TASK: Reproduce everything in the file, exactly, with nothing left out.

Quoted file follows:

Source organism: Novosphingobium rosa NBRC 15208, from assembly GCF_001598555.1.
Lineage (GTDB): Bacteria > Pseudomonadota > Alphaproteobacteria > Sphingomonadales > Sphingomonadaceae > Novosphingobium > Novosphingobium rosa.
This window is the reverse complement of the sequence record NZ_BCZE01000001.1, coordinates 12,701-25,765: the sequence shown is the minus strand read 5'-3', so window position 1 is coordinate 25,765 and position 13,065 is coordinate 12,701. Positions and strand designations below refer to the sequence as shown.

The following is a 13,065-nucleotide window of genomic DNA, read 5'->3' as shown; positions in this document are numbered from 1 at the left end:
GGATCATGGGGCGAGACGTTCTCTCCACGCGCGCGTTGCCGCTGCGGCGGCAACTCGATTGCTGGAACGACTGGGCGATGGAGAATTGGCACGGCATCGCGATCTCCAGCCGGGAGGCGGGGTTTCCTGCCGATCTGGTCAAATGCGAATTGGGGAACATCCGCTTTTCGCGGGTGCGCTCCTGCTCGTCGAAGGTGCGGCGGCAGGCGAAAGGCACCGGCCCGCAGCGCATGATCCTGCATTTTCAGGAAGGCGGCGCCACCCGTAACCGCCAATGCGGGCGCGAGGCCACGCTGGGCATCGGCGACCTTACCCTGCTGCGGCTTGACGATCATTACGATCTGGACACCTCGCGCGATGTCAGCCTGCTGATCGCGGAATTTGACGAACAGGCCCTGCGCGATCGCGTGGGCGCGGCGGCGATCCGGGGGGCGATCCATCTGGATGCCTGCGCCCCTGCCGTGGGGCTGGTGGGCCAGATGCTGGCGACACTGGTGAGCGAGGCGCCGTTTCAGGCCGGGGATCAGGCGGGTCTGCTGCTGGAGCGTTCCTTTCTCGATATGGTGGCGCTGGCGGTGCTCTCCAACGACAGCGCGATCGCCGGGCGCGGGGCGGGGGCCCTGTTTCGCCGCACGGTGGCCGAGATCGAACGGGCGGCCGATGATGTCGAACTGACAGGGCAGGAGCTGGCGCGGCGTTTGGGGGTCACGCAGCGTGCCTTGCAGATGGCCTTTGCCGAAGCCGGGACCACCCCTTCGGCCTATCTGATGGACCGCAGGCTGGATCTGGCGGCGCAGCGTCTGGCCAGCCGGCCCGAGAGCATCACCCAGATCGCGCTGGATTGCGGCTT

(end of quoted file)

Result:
Source organism: Novosphingobium rosa NBRC 15208, from assembly GCF_001598555.1.
Lineage (GTDB): Bacteria > Pseudomonadota > Alphaproteobacteria > Sphingomonadales > Sphingomonadaceae > Novosphingobium > Novosphingobium rosa.
This window is the reverse complement of the sequence record NZ_BCZE01000001.1, coordinates 12,701-25,765: the sequence shown is the minus strand read 5'-3', so window position 1 is coordinate 25,765 and position 13,065 is coordinate 12,701. Positions and strand designations below refer to the sequence as shown.

The following is a 13,065-nucleotide window of genomic DNA, read 5'->3' as shown; positions in this document are numbered from 1 at the left end:
GGATCATGGGGCGAGACGTTCTCTCCACGCGCGCGTTGCCGCTGCGGCGGCAACTCGATTGCTGGAACGACTGGGCGATGGAGAATTGGCACGGCATCGCGATCTCCAGCCGGGAGGCGGGGTTTCCTGCCGATCTGGTCAAATGCGAATTGGGGAACATCCGCTTTTCGCGGGTGCGCTCCTGCTCGTCGAAGGTGCGGCGGCAGGCGAAAGGCACCGGCCCGCAGCGCATGATCCTGCATTTTCAGGAAGGCGGCGCCACCCGTAACCGCCAATGCGGGCGCGAGGCCACGCTGGGCATCGGCGACCTTACCCTGCTGCGGCTTGACGATCATTACGATCTGGACACCTCGCGCGATGTCAGCCTGCTGATCGCGGAATTTGACGAACAGGCCCTGCGCGATCGCGTGGGCGCGGCGGCGATCCGGGGGGCGATCCATCTGGATGCCTGCGCCCCTGCCGTGGGGCTGGTGGGCCAGATGCTGGCGACACTGGTGAGCGAGGCGCCGTTTCAGGCCGGGGATCAGGCGGGTCTGCTGCTGGAGCGTTCCTTTCTCGATATGGTGGCGCTGGCGGTGCTCTCCAACGACAGCGCGATCGCCGGGCGCGGGGCGGGGGCCCTGTTTCGCCGCACGGTGGCCGAGATCGAACGGGCGGCCGATGATGTCGAACTGACAGGGCAGGAGCTGGCGCGGCGTTTGGGGGTCACGCAGCGTGCCTTGCAGATGGCCTTTGCCGAAGCCGGGACCACCCCTTCGGCCTATCTGATGGACCGCAGGCTGGATCTGGCGGCGCAGCGTCTGGCCAGCCGGCCCGAGAGCATCACCCAGATCGCGCTGGATTGCGGCTT